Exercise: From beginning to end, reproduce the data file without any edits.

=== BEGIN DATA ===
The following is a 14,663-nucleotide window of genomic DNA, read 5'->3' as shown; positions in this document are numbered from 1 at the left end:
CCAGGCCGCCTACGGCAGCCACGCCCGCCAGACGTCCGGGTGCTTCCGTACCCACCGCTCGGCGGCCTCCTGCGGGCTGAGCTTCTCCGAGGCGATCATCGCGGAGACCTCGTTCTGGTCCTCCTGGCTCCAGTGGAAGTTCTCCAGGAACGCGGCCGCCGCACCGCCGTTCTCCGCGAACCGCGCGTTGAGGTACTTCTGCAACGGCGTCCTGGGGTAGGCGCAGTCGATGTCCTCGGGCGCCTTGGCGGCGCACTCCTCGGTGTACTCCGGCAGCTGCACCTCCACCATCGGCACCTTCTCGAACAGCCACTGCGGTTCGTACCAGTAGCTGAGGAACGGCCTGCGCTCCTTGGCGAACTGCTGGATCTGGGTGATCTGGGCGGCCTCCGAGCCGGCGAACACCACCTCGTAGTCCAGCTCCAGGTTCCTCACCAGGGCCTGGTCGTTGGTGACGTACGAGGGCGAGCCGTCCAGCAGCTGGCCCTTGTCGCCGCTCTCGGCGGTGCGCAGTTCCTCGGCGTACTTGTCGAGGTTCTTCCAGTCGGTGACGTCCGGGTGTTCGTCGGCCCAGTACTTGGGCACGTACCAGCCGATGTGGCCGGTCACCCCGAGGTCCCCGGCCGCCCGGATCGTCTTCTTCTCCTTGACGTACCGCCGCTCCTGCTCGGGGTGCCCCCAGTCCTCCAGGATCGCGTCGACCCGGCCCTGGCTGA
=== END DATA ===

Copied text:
The following is a 14,663-nucleotide window of genomic DNA, read 5'->3' as shown; positions in this document are numbered from 1 at the left end:
CCAGGCCGCCTACGGCAGCCACGCCCGCCAGACGTCCGGGTGCTTCCGTACCCACCGCTCGGCGGCCTCCTGCGGGCTGAGCTTCTCCGAGGCGATCATCGCGGAGACCTCGTTCTGGTCCTCCTGGCTCCAGTGGAAGTTCTCCAGGAACGCGGCCGCCGCACCGCCGTTCTCCGCGAACCGCGCGTTGAGGTACTTCTGCAACGGCGTCCTGGGGTAGGCGCAGTCGATGTCCTCGGGCGCCTTGGCGGCGCACTCCTCGGTGTACTCCGGCAGCTGCACCTCCACCATCGGCACCTTCTCGAACAGCCACTGCGGTTCGTACCAGTAGCTGAGGAACGGCCTGCGCTCCTTGGCGAACTGCTGGATCTGGGTGATCTGGGCGGCCTCCGAGCCGGCGAACACCACCTCGTAGTCCAGCTCCAGGTTCCTCACCAGGGCCTGGTCGTTGGTGACGTACGAGGGCGAGCCGTCCAGCAGCTGGCCCTTGTCGCCGCTCTCGGCGGTGCGCAGTTCCTCGGCGTACTTGTCGAGGTTCTTCCAGTCGGTGACGTCCGGGTGTTCGTCGGCCCAGTACTTGGGCACGTACCAGCCGATGTGGCCGGTCACCCCGAGGTCCCCGGCCGCCCGGATCGTCTTCTTCTCCTTGACGTACCGCCGCTCCTGCTCGGGGTGCCCCCAGTCCTCCAGGATCGCGTCGACCCGGCCCTGGCTGA